Takeaways from the HSBC case

In light of the recent HSBC AML/ CFT breakdown exposed during the Congressional hearing, it’s important for analysts to reflect on their career mortality.  Are your skill sets up to par with the industry standards? Are your getting the training and education you need to excel in the field and meet objectives? Do your current strategies allow you to accomplish tasks and meet deadlines?

For the rest of us reading about the breakdowns from the sidelines here are several takeaways worth discussing:
1. Emails indicate that compliance and AML departments were understaffed and existing personnel were under tremendous pressure to complete large scale reviews and backlogs numbering in the hundreds and thousands.  In one instance 8 compliance officers were responsible for manual reviews of 30,000 OFAC alerts per week, in another 3,800 alerts per person per month.  These numbers are indicative of a stressful, burdensome environment in which tactical level staff were faced with considerable challenges to manage caseloads, conduct research and draft reports in a short amount of time and one institutional problem created another; no training and no education.  There was, simply, no time or money.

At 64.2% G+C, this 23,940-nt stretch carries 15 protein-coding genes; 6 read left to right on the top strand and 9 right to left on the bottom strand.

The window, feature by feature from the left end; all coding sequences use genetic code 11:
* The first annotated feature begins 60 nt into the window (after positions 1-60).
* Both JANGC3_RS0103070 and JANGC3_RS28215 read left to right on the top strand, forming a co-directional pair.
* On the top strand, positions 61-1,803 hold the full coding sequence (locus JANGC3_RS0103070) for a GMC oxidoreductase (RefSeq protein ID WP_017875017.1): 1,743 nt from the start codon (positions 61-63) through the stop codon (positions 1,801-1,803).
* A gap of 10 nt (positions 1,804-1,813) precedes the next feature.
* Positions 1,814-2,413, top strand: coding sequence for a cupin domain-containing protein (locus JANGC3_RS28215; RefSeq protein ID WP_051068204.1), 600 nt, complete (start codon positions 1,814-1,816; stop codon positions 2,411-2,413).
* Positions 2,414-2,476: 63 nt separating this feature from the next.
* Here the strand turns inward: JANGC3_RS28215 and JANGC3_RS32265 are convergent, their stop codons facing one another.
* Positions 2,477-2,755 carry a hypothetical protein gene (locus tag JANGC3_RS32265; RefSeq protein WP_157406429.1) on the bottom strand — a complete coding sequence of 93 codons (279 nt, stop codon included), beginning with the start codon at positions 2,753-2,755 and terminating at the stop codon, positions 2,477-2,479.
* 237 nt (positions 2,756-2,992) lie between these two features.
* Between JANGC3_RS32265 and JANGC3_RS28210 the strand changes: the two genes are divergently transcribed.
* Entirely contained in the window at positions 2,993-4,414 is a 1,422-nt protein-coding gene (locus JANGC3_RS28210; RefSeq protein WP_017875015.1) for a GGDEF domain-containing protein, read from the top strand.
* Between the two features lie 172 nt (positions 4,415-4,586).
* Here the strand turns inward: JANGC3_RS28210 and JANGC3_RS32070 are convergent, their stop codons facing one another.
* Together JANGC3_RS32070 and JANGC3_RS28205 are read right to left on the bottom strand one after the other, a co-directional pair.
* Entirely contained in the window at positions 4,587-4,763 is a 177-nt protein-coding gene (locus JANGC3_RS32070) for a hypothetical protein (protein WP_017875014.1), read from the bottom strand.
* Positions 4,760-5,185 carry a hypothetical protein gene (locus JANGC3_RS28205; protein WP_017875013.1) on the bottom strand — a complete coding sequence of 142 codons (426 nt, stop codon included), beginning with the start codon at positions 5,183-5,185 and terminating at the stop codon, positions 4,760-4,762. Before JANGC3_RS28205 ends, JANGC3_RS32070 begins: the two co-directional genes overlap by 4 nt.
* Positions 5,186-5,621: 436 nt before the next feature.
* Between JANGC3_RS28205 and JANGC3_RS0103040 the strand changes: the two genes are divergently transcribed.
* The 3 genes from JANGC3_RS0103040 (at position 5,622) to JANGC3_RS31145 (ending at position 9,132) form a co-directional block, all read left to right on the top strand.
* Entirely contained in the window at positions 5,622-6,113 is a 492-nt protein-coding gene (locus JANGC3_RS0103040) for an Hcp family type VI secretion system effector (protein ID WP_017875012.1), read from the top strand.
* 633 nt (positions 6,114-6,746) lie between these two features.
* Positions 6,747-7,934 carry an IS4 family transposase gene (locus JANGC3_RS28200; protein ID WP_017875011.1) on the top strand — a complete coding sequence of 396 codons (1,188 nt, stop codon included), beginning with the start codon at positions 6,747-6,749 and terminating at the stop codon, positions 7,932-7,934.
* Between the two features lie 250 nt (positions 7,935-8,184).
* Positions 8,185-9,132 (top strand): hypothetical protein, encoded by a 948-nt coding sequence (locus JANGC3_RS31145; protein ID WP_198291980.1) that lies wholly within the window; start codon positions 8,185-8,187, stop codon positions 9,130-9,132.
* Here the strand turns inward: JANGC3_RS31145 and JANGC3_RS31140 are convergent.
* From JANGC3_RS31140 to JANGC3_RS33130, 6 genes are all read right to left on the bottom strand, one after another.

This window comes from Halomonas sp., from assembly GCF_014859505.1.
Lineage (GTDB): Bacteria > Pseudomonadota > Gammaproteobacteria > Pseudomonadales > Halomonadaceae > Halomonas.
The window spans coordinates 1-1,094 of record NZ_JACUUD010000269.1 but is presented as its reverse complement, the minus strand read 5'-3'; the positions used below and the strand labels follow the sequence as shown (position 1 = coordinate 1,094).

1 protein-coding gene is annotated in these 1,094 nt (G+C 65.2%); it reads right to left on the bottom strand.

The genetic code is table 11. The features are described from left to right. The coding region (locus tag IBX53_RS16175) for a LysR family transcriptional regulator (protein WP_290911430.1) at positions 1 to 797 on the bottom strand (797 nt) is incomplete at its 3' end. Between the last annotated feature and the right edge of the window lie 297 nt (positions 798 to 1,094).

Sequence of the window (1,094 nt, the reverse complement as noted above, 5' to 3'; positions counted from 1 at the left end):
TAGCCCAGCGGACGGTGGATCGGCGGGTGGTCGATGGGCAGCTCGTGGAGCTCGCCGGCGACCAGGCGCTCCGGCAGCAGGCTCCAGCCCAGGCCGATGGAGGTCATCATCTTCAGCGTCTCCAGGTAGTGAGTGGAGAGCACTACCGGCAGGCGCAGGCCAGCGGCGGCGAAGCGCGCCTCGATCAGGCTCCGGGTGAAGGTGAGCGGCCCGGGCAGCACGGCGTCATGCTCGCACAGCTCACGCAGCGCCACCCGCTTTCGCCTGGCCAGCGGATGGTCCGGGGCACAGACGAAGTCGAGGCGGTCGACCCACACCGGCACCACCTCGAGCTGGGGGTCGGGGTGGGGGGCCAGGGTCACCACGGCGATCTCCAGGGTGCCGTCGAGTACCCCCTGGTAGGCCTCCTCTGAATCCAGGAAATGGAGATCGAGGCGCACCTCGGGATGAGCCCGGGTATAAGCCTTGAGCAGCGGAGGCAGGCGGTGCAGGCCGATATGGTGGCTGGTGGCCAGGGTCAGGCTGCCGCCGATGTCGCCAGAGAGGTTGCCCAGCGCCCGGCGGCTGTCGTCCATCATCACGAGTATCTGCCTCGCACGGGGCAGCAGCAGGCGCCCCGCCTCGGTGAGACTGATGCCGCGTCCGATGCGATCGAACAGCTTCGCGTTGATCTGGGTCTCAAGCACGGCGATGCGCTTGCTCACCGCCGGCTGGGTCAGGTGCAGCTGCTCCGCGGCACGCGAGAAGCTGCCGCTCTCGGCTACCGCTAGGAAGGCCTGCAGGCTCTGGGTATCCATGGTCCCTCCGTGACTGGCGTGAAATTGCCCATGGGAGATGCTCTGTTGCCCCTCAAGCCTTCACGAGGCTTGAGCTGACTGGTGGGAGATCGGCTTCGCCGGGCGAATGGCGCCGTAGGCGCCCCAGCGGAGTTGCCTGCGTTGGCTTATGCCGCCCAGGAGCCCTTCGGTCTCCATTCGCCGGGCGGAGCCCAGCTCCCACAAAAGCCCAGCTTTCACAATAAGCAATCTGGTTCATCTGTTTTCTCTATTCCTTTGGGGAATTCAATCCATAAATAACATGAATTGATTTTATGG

The HSBC case provides an example of how a localized, micro level team and departmental problem, becomes an institutional and industry problem and vice versa.  AML and compliance personnel tasked with any type of analytical responsibilities should attend training on a quarterly basis.

2. The HSBC case supports the theory that U.S. centric financial intelligence policies and procedures (AML and CFT) have not been effectively implemented into U.S. linked financial located in key foreign partner nations.  Implementation of the technological infrastructure to support AML and compliance monitoring and review systems is incredibly difficult, enforcement is nearly impossible.  A review of any number of the Financial Action Task Force Mutual Evaluations will support this unfortunate conclusion. The industry, much like the Intelligence Community prior to 9/11, cannot continue to operate in a vacuum.

Analysts, at every level, should understand the tactical level responsibilities of their counterparts in key foreign nations.  The discrepancy in perspective has to be addressed through training, role playing and other educational events both in the U.S. and abroad.  Analysis is about more than just drawing conclusions sitting in front of a computer.

Additional mind boggling evidence can be found here.

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